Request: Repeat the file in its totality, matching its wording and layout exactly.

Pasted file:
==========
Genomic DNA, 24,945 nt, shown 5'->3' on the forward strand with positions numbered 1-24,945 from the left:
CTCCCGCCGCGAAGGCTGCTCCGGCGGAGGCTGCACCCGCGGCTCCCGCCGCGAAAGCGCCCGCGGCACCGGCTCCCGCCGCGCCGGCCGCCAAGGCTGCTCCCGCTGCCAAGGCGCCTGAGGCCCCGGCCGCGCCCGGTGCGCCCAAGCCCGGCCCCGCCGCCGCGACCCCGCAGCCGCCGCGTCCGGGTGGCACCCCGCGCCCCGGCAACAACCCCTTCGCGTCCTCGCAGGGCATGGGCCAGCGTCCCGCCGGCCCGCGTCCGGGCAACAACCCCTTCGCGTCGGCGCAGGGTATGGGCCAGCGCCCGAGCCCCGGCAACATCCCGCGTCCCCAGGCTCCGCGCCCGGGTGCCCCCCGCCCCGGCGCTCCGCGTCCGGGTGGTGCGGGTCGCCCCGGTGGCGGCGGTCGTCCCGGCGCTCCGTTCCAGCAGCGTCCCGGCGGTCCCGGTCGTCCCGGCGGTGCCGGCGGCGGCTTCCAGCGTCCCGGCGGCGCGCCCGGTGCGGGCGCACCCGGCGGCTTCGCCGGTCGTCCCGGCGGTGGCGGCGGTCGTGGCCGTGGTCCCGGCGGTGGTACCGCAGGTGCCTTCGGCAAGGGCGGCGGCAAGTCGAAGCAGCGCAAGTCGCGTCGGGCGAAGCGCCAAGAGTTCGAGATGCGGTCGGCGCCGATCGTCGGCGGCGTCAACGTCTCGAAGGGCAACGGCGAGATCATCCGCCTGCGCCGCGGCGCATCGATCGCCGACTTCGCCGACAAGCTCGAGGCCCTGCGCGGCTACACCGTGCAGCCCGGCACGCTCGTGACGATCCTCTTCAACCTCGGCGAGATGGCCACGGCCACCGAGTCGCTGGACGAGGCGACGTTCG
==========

Genomic DNA, 24,945 nt, shown 5'->3' on the forward strand with positions numbered 1-24,945 from the left:
CTCCCGCCGCGAAGGCTGCTCCGGCGGAGGCTGCACCCGCGGCTCCCGCCGCGAAAGCGCCCGCGGCACCGGCTCCCGCCGCGCCGGCCGCCAAGGCTGCTCCCGCTGCCAAGGCGCCTGAGGCCCCGGCCGCGCCCGGTGCGCCCAAGCCCGGCCCCGCCGCCGCGACCCCGCAGCCGCCGCGTCCGGGTGGCACCCCGCGCCCCGGCAACAACCCCTTCGCGTCCTCGCAGGGCATGGGCCAGCGTCCCGCCGGCCCGCGTCCGGGCAACAACCCCTTCGCGTCGGCGCAGGGTATGGGCCAGCGCCCGAGCCCCGGCAACATCCCGCGTCCCCAGGCTCCGCGCCCGGGTGCCCCCCGCCCCGGCGCTCCGCGTCCGGGTGGTGCGGGTCGCCCCGGTGGCGGCGGTCGTCCCGGCGCTCCGTTCCAGCAGCGTCCCGGCGGTCCCGGTCGTCCCGGCGGTGCCGGCGGCGGCTTCCAGCGTCCCGGCGGCGCGCCCGGTGCGGGCGCACCCGGCGGCTTCGCCGGTCGTCCCGGCGGTGGCGGCGGTCGTGGCCGTGGTCCCGGCGGTGGTACCGCAGGTGCCTTCGGCAAGGGCGGCGGCAAGTCGAAGCAGCGCAAGTCGCGTCGGGCGAAGCGCCAAGAGTTCGAGATGCGGTCGGCGCCGATCGTCGGCGGCGTCAACGTCTCGAAGGGCAACGGCGAGATCATCCGCCTGCGCCGCGGCGCATCGATCGCCGACTTCGCCGACAAGCTCGAGGCCCTGCGCGGCTACACCGTGCAGCCCGGCACGCTCGTGACGATCCTCTTCAACCTCGGCGAGATGGCCACGGCCACCGAGTCGCTGGACGAGGCGACGTTCG